Sunday, June 24, 2012

Nourishing Speech (Right Speech)

"Aware of the suffering caused by unmindful speech and the inability to listen to others, I am committed to cultivating loving speech and deep listening in order to bring joy and happiness to others and relieve others of their suffering.  Knowing that words can create happiness or suffering, I am determined to speack truthfully, with words that inspire self-conf idence, joy, and hope.  I will not spread news that I do not know to be certain and will not criticize or condemn things of which I am not sure.  I will refrain from uttering words that can cause division or discord, or that can cause the family or the community to break.  I am determined to make all efforts to reconcile and resolve all conf licts, however small."

This is the fourth Mindfulness Training, written by Thich Nhat Hahn, and reflects rather succinctly the basis for Nourishing Speech (Right Speech).  The rest of the Mindfulness Trainings are listed in the section on Nourishing Action.

Traditionally, the teachings around Nourishing Speech fall into four categories:
  1. Speaking Truthfully - Not just telling the truth, but not getting around telling the truth with lies of ommission or misdirection.
  2. Not Speaking with a Forked Tongue - Avoiding the habits common to gossip where different versions of a tale are told to different people.  We speak the same truth to everyone, only adjusting it to accommodate the understanding of the people we are speaking to.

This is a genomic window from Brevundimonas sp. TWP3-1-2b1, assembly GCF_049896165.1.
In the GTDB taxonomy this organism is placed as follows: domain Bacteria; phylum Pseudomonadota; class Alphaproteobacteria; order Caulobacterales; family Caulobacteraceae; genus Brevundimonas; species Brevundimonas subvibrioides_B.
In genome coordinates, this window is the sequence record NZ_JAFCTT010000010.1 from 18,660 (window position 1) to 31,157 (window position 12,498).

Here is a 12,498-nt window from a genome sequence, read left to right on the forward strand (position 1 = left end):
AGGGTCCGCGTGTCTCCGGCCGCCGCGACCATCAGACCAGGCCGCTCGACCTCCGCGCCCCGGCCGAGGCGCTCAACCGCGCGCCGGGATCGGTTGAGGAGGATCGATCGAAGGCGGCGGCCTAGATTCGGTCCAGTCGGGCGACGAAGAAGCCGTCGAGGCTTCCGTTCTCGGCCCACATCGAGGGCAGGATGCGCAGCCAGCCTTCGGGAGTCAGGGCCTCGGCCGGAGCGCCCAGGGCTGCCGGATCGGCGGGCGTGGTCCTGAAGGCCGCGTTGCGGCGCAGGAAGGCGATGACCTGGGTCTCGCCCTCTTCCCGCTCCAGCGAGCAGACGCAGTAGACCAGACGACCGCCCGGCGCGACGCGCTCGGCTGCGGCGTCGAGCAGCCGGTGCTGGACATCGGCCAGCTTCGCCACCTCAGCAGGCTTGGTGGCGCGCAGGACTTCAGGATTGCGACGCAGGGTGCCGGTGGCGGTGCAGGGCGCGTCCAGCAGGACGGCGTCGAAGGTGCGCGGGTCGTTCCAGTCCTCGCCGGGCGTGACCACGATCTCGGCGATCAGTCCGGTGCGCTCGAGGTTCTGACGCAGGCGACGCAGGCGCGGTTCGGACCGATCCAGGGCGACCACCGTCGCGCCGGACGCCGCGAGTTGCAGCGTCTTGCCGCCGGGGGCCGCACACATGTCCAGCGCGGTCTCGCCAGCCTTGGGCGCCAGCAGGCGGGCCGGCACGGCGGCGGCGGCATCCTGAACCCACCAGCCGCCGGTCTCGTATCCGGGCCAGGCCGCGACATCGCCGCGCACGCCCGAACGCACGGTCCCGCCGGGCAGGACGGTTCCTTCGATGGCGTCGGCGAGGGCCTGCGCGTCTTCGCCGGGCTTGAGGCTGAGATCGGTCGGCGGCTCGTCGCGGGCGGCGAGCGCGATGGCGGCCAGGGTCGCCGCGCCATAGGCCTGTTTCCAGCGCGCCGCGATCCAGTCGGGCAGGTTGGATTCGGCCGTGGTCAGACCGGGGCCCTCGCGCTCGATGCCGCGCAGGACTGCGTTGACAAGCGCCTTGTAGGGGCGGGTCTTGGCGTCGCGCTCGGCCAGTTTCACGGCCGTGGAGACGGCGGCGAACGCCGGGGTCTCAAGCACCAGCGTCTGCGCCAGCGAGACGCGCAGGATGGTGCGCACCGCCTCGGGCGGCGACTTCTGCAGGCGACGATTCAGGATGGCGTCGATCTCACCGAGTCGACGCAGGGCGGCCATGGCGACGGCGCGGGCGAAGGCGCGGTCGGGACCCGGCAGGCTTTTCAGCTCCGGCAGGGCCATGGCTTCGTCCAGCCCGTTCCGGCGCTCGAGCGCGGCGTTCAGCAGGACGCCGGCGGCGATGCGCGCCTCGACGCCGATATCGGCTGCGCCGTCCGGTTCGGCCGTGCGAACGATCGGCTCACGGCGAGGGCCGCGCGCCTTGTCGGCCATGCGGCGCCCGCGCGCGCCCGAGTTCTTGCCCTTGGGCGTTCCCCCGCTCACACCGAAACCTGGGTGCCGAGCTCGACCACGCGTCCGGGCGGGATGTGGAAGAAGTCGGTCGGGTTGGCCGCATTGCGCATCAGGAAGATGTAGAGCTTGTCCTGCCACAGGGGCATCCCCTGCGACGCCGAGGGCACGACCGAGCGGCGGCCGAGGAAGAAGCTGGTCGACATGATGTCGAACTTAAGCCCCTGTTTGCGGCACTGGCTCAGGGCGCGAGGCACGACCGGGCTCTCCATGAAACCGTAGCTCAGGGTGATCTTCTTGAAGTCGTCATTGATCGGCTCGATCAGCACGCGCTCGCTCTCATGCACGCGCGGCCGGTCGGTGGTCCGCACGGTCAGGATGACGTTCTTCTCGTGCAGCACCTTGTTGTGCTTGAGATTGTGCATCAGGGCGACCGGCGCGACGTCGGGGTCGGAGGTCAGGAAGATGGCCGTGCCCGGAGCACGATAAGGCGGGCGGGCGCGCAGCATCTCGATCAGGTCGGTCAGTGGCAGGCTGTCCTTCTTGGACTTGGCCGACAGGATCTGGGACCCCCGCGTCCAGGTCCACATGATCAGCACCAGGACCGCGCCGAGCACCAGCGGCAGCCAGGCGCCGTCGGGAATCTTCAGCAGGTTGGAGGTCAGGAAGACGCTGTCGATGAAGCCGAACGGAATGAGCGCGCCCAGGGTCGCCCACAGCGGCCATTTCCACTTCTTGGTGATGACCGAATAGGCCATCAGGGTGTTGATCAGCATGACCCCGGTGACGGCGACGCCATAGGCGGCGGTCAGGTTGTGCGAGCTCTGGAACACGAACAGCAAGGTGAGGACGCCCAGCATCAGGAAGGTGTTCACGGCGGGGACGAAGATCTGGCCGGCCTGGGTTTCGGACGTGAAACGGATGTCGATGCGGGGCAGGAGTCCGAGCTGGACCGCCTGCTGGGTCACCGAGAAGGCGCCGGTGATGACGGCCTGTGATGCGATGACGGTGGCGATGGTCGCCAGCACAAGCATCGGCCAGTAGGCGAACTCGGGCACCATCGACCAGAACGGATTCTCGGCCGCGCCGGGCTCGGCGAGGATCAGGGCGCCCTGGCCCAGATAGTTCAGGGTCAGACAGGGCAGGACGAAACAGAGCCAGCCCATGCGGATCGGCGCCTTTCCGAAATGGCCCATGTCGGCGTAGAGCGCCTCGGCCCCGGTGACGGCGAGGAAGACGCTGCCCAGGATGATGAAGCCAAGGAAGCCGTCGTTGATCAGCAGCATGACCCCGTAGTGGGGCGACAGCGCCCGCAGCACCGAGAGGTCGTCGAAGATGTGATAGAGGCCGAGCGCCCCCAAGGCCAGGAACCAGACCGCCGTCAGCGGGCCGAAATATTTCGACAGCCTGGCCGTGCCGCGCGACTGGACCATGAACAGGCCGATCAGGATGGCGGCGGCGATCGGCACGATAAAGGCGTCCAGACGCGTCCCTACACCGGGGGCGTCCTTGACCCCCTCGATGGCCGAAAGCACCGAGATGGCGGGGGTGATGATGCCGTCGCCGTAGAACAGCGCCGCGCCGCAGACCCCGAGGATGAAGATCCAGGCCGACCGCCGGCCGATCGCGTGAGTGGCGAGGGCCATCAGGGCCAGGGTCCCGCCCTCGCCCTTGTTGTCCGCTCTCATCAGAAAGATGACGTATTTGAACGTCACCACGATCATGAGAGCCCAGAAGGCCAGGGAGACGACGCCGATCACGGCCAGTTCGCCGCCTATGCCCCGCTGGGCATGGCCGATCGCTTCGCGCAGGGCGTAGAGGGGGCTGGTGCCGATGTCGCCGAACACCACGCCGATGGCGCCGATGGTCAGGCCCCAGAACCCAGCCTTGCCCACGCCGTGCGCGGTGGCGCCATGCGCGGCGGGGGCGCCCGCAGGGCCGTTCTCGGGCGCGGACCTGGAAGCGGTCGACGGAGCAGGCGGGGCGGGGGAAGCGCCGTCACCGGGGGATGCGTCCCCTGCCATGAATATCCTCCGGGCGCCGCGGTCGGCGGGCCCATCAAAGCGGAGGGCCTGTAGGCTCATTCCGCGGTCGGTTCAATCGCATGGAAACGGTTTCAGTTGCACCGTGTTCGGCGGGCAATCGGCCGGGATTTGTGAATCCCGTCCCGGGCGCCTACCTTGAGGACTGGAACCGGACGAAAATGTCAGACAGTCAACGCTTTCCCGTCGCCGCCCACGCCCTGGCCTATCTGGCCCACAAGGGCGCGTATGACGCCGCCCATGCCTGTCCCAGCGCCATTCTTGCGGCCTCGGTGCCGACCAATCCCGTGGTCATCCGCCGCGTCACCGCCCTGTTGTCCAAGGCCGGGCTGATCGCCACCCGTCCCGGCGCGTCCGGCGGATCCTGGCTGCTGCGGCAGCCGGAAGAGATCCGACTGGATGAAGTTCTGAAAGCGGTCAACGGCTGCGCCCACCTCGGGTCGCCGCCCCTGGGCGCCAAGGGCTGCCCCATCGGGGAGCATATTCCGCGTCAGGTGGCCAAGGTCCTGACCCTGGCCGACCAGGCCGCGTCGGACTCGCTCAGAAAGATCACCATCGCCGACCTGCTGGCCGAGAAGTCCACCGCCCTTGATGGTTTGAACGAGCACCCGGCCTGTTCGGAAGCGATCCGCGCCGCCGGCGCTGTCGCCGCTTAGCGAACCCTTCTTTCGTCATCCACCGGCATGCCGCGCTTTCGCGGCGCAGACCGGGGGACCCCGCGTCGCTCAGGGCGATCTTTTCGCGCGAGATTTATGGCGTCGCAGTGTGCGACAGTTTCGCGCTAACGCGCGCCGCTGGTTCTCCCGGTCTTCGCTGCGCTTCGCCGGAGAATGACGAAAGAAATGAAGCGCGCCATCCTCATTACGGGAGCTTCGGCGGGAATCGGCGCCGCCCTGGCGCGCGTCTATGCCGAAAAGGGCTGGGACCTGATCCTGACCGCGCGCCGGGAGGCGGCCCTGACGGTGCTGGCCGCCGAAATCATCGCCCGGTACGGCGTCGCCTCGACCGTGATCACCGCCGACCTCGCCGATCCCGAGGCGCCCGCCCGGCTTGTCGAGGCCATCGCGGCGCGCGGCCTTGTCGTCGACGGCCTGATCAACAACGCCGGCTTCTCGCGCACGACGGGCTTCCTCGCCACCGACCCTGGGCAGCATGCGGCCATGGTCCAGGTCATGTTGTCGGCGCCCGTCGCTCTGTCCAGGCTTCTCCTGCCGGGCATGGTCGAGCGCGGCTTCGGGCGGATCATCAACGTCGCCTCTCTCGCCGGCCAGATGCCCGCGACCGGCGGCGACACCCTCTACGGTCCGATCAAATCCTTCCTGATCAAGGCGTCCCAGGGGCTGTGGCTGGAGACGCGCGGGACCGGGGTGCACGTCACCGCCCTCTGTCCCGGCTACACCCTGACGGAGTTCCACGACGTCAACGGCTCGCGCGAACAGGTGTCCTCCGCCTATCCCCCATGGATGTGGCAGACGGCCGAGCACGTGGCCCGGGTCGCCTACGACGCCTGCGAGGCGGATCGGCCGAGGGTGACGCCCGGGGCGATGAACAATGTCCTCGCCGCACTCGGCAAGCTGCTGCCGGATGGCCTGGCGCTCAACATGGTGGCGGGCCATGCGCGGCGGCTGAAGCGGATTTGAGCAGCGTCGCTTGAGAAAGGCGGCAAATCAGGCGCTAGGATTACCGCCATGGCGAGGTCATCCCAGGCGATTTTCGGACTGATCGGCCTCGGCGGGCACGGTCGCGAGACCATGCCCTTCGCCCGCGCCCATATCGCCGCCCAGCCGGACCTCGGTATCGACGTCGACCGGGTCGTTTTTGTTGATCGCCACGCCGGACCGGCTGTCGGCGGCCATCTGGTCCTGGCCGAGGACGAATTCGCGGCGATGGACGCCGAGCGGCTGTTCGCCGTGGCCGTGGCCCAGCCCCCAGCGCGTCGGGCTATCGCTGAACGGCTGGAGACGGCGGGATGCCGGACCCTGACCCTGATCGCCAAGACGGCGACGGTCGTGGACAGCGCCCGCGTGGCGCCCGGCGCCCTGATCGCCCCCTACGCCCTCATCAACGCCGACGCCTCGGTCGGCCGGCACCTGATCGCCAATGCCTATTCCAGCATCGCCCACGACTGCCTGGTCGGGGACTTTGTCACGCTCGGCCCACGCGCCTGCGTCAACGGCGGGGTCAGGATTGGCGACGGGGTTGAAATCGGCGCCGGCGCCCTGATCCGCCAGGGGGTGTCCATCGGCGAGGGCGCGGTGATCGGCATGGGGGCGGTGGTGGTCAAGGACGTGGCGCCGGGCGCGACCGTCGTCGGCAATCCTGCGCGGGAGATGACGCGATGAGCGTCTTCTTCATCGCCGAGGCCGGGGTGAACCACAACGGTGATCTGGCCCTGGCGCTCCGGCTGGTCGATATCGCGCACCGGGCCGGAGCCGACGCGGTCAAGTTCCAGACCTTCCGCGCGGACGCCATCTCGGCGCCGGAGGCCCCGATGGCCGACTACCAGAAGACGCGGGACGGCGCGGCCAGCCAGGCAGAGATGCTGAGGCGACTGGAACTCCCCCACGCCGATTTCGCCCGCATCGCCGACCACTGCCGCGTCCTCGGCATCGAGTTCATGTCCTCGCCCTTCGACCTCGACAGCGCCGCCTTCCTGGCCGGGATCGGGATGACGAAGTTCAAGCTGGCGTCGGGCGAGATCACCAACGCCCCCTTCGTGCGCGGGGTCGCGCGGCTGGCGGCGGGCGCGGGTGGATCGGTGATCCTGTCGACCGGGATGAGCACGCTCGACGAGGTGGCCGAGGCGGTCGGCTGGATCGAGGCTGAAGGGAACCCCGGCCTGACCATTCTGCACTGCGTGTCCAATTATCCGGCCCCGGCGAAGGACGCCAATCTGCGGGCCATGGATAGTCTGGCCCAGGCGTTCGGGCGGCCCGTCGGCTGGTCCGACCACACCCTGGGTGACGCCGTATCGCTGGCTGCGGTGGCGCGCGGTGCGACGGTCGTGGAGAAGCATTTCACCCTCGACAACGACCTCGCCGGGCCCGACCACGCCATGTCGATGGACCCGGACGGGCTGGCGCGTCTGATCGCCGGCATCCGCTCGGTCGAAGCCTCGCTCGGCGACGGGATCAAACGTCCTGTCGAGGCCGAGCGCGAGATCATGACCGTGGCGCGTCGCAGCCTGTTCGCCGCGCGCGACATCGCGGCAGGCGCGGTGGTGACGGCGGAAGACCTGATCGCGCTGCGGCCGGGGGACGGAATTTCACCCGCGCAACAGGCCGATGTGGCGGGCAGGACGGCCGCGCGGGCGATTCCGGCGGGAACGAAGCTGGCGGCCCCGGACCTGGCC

3. Not Speaking Cruelly - Our words are powerful and can cause great harm, so we must endevour to avoid slander, shouting, or other communication that causes suffering.
  4. Not Exaggerating or Embellishing - We seek to water and nourish the seeds of the Buddha within us.  The desire to exaggerate or embellish our stories stems from unhealthy seeds and must be avoided so we do not allow those parts of us to grow instead.
Deep listening is a very important part of Nourishing Speech.  The ability to listen with understanding, avoiding judgement or the desire to remedy the situation, can be a very powerful tool in alieviating the suffering of others.  Many people suffer simply because they need someone to truly listen to them.  It is through this kind of listening that we can understand the people around us.  Only then can we be assured that the words we choose when we speak the truth to them will not cause additional suffering.  If we speak the truth but are not aware of the way these word may wound others, this is not Nourishing Speech.

Sometimes in our meditations, we find that the words leave us.  We move to a place of silence and wordlessness.  This silence can also be part of Nourishing Speech.  There are times when silence, not just the silence that allows you to hear others but the silence that allows you to hear your own thoughts and ideas, is a necessary part of the overall nature of your communication.  Practicing silence and stillness can be just as important to the practice of Nourishing Speech as choosing the right words.

*This post is a piece of a larger discussion that begins with the post: Lessons from the Heart of the Buddha's Teachings.*